The Art of Comparison: Remarriage in Anne Brontë's The Tenant of Wildfell Hall

  title={The Art of Comparison: Remarriage in Anne Bront{\"e}'s The Tenant of Wildfell Hall},
  author={Nicole A. Diederich},
  journal={Rocky Mountain Review of Language and Literature},
  pages={25 - 41}
  • N. Diederich
  • Published 2003
  • Sociology
  • Rocky Mountain Review of Language and Literature
This article focuses on two interconnected aspects of Anne Brontë's social criticism in The Tenant of Wildfell Hall: Helen's artistic talent and her remarriage. How does a woman's definition of herself as an artist complicate her other social roles? What do the comparisons between a first and second husband suggest about the domestic "ideal?" Does a remarriage allow for more or less opportunity for an artistic woman? Brontë answers these questions by contextualizing Helen's second marriage with… 
No Second Friend?: Perpetual Maidenhood and Second Marriage in In Memoriam and "The Conjugial Angel"
In Memoriam (1850) opens with a parallel between the situations of the grieving poet and the poet's grieving sister after the death of his friend and her fiancé, Arthur Henry Hallam. Framed by a
Peripheral Voices in The Tenant of Wildfell Hall
abstract:The character system developed in Anne Brontë's The Tenant of Wildfell Hall offers a case study of characters and characterization through its focus on their "proper place." What is the
"She has no will but his" Equality and the "Woman Question" in The Tenant of Wildfell Hall
This B.A. essay examines how the ―Woman Question‖ is presented in the nineteenth century novels The Tenant of Wildfell Hall and Jane Eyre, by the sisters Anne and Charlotte Brontë. The ―Woman
Suspended transitions : the liminal stage in the Brontës' Novels
Charlotte Bronte’s The Professor is the first and last attempt at a traditional, generic Bildungsroman to be found among the adult literary production of the Bronte sisters. William Crimsworth’s
Reimagining the Brontës : (post)feminist middlebrow adaptations and representations of feminine creative genius, 1996-2011
Investigating conceptualisations of the feminine creative imagination, this thesis examines representations of the Brontes and adaptations of their novels released between 1996 and 2011. I focus on
The Case of Helen Huntingdon
There was no real “case” of Helen Huntingdon, at least not in formal juristic terms. That is the issue. Helen Huntingdon was unhappily married, subject to various forms of spousal abuse. But the law
Patriarchy system occurs in the era of Victoria and many woman experience the effects of this system. The aims of the study is to find out the effect of patriarchy system endured by main female
An analysis of three Victorian novels within the context of cultural theory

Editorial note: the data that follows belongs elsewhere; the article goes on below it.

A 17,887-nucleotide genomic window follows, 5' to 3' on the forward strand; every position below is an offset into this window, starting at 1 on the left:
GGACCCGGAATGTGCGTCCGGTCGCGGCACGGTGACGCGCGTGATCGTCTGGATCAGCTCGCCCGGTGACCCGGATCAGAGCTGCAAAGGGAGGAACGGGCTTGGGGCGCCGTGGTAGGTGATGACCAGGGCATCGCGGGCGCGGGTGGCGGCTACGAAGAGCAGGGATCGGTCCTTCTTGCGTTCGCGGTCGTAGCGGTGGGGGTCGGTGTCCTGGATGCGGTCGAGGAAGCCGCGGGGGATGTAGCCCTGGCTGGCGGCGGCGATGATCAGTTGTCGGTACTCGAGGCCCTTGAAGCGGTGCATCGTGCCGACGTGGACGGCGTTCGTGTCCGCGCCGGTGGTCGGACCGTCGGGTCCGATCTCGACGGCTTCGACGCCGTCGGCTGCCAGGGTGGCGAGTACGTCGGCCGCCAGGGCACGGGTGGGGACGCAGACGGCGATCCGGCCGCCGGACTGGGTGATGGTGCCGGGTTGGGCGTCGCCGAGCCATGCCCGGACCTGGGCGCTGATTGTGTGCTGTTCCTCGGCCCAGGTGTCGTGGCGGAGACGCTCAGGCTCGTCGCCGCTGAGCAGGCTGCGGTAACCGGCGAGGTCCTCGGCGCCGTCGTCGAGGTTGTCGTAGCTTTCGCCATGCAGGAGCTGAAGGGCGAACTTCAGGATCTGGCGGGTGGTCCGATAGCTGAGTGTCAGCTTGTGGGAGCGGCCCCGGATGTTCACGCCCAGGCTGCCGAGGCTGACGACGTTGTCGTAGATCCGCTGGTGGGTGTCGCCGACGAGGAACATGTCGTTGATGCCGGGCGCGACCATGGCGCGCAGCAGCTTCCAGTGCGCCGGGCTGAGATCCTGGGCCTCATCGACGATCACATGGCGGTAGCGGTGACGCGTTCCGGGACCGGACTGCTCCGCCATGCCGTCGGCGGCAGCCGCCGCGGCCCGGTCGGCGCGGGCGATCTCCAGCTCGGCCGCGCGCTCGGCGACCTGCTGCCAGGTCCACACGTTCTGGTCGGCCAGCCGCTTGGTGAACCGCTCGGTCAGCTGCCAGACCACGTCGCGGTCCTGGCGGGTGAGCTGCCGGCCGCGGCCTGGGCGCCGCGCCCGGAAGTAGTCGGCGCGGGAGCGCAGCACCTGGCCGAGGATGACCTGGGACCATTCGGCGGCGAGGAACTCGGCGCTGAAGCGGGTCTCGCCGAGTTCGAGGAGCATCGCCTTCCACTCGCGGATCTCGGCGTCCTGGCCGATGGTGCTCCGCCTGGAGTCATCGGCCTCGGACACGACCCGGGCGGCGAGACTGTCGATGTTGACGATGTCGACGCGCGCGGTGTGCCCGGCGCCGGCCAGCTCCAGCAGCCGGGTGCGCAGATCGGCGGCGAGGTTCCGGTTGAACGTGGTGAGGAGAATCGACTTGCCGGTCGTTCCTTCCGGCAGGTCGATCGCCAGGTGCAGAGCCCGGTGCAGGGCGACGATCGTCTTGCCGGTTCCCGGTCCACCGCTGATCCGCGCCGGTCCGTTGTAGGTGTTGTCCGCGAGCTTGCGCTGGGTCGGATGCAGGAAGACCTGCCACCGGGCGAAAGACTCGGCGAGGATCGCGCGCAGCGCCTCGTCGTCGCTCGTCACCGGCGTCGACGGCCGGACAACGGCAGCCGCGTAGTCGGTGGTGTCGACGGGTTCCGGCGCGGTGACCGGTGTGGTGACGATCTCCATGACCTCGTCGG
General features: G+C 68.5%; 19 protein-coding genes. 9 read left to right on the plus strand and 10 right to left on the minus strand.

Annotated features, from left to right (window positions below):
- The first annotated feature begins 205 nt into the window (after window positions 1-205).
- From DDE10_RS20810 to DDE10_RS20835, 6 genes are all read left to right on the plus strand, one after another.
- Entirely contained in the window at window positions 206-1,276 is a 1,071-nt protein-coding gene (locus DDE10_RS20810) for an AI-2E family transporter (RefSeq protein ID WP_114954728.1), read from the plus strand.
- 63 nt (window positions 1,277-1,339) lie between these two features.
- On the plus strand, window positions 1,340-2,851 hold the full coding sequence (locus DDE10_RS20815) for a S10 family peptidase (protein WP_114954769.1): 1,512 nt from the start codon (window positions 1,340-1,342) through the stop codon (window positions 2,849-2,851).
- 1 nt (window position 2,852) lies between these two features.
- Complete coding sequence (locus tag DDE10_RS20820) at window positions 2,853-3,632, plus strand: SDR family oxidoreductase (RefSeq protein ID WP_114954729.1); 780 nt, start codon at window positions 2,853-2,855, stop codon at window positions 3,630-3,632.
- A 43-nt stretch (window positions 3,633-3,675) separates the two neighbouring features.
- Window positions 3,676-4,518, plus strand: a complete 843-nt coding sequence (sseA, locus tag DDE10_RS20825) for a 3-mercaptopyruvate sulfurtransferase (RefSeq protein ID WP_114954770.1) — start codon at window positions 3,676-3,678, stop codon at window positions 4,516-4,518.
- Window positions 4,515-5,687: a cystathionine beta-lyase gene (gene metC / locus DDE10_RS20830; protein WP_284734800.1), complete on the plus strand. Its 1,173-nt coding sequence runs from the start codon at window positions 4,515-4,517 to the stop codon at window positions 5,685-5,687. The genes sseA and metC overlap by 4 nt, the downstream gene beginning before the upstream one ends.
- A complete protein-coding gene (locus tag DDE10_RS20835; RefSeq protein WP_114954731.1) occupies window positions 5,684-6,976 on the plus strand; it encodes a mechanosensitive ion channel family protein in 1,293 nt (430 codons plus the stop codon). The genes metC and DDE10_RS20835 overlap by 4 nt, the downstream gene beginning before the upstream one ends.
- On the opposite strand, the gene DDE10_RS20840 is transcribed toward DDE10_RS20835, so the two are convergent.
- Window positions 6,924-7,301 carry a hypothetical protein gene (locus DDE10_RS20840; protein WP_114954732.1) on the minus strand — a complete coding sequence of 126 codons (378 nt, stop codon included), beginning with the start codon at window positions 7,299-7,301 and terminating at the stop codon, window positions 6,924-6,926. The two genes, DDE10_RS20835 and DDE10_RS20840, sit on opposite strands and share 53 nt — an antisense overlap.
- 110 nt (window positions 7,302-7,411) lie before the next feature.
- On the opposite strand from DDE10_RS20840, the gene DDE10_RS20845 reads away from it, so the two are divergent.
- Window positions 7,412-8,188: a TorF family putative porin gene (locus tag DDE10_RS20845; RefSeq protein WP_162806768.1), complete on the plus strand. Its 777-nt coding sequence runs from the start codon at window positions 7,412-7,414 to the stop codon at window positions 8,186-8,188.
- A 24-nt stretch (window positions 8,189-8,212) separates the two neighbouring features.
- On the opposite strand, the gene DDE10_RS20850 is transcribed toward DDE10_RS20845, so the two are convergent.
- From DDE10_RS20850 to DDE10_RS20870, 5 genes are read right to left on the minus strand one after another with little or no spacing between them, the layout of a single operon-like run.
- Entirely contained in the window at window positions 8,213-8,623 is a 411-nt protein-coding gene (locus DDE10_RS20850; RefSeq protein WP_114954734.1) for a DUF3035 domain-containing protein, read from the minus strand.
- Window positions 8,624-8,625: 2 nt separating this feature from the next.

A Brontë Reading List: Part 3
Abstract This is the third part of an annotated bibliography mainly of essays, either in scholarly and critical journals, or as chapters in books, 2003–2008. The first and second parts are published


Siblings and Suitors in the Narrative Architecture of The Tenant of Wildfell Hall
Anne Bronte's 7he Tenant of Wildfell Hall has been singled out most frequently for two elements: (1) its unusually complicated framing device (Gilbert Markham's epistolary account of his relationship
Religion, Nature and Art in the work of Anne Bronte
AbstractUsing the evidence of her poems and novels, Dr Chitham provides a detailed reassessment of the views that Anne Bronte had on religion, nature and art. Demonstrates the course that Anne took
Feminism and the Public Sphere in Anne Brontë's The Tenant of Wildfell Hall
The bipartite narrative structure of Anne Bronte9s The Tenant of Wildfell Hall (1848) has been interpreted recently as an attempt to subvert the traditional Victorian rubric of separate spheres.
Anne Brontë: The Other One
^IAnne Bront%: The Other One is the first full-length study to provide a feminist reading of the life and work of this youngest Bront%. In the Bront% mythology of three talented, intimate, and
Gossip, Diary, Letter, Text: Anne Bronte's Narrative Tenant and the Problematic of the Gothic Sequel
Anne Bront6's The Tenant of Wildfell Hall quickly calls attention to itself as the longest single-narrative, enclosing epistolary novel of the nineteenth century. Beginning "dear Halford," it
The Hand-Made Tale: Hand Codes and Power Transactions in Anne Brontë's The Tenant of Wildfell Hall
This passage opens the conclusion to Anne Bronte's The Tenant of Wildfell Hali The coupling hands express with intimacy, sensuality and urgency the encounter between Helen Huntingdon and Gilbert
Between Men: English Literature and Male Homosocial Desire
Foreword: The Eve Effect, by Wayne Koestenbaum Preface to the 1993 Edition Acknowledgments Introduction 1. Gender Asymmetry and Erotic Triangles 2. Swan in Love: The Examples of Shakespeare's Sonnets
Gender and Discourse in Victorian Literature and Art
This collection of original essays offers a broad and varied discussion of gender issues and treatments of sexuality in Victorian poetry, fiction, and visual arts. Featuring a representative
The madwoman in the attic :the woman writer and thenineteenth-century literary imagination
I am like the needy knife-grinder — I have no story to tell. — Maria Edgeworth I dwell in Possibility — A fairer House than Prose — More numerous of Windows — Superior — for Doors — Emily Dickinson
Wives & Property: Reform of the Married Women's Property Law in Nineteenth-Century England
In the 1870s Millicent Garrett Fawcett had her purse snatched by a young thief in London. When he appeared in court to testify, she heard the young man charged with 'stealing from the person of